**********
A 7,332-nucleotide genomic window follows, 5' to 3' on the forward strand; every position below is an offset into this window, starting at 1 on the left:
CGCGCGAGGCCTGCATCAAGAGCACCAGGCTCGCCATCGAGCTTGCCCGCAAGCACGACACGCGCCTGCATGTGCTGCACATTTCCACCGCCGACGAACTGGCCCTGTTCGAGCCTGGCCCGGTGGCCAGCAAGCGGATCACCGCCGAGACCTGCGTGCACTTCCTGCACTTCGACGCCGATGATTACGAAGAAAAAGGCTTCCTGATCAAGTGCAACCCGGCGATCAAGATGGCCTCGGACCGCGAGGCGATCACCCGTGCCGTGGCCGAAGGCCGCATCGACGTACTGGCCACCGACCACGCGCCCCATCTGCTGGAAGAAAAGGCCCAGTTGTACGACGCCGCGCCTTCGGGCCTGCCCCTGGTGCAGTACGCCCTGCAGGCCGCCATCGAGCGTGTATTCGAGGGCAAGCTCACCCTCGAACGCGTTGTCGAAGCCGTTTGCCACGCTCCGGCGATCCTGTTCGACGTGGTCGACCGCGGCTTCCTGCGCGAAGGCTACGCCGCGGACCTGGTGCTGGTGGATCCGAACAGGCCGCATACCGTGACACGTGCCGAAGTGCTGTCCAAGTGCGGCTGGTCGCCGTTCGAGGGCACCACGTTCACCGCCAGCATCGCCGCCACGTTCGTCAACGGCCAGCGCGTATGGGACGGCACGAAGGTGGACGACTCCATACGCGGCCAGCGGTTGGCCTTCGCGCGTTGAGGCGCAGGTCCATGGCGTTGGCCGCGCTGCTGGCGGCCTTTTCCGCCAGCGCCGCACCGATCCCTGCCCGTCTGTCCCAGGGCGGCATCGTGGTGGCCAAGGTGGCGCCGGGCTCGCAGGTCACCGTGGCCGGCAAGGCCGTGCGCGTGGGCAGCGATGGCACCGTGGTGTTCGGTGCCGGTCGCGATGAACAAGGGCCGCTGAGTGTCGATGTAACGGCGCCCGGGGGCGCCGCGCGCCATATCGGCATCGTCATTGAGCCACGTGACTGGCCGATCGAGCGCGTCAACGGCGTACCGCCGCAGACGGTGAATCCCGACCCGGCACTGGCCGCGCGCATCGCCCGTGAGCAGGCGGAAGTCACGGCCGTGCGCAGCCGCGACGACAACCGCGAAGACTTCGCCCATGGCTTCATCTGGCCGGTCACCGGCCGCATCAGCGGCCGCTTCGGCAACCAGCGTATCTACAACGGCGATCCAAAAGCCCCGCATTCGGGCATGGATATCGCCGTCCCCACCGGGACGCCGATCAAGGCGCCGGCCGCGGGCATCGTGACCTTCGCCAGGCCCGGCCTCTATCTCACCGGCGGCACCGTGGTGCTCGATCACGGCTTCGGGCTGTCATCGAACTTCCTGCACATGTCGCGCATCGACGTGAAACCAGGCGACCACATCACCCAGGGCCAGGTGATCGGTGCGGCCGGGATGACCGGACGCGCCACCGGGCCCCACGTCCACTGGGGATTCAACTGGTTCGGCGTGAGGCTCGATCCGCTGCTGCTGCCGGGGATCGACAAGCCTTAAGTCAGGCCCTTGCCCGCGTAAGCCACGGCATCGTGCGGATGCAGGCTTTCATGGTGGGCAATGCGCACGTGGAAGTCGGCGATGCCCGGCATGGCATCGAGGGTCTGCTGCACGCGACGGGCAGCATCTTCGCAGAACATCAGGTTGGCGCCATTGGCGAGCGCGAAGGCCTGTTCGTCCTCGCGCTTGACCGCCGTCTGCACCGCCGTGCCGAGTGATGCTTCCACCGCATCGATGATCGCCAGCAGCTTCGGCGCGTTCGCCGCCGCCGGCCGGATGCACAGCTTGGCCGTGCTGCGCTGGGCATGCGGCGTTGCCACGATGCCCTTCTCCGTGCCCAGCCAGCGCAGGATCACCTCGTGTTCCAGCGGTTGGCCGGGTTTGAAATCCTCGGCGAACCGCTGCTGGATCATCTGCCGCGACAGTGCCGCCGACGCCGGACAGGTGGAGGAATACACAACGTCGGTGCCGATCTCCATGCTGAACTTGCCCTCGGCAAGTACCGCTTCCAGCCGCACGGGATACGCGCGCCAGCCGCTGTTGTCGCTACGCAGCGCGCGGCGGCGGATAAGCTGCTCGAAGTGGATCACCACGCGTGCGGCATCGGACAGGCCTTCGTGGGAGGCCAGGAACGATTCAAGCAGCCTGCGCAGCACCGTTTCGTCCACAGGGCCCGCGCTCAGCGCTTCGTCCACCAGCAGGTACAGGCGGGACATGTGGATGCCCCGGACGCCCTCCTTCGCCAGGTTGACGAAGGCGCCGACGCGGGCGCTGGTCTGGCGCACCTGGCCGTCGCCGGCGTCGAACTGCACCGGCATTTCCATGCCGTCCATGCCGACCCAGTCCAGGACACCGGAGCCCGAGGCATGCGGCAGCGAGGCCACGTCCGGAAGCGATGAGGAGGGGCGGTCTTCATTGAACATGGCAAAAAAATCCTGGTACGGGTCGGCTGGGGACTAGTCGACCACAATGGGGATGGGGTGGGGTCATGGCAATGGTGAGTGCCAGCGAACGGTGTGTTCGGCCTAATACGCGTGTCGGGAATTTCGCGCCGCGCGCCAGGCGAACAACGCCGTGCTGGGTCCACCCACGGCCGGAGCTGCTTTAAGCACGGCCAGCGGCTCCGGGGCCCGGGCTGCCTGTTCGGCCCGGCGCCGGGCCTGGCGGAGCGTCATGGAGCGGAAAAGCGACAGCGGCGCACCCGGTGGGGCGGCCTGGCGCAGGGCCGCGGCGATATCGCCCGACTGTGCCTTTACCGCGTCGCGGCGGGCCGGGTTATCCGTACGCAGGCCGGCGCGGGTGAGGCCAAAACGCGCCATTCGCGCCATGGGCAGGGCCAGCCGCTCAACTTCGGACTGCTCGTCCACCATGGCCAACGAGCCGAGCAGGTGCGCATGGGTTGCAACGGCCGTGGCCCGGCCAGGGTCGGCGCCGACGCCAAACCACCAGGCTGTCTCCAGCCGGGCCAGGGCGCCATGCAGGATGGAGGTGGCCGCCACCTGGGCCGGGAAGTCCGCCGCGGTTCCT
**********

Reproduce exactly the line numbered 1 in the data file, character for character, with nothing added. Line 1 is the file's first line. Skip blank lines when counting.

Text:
A 7,332-nucleotide genomic window follows, 5' to 3' on the forward strand; every position below is an offset into this window, starting at 1 on the left: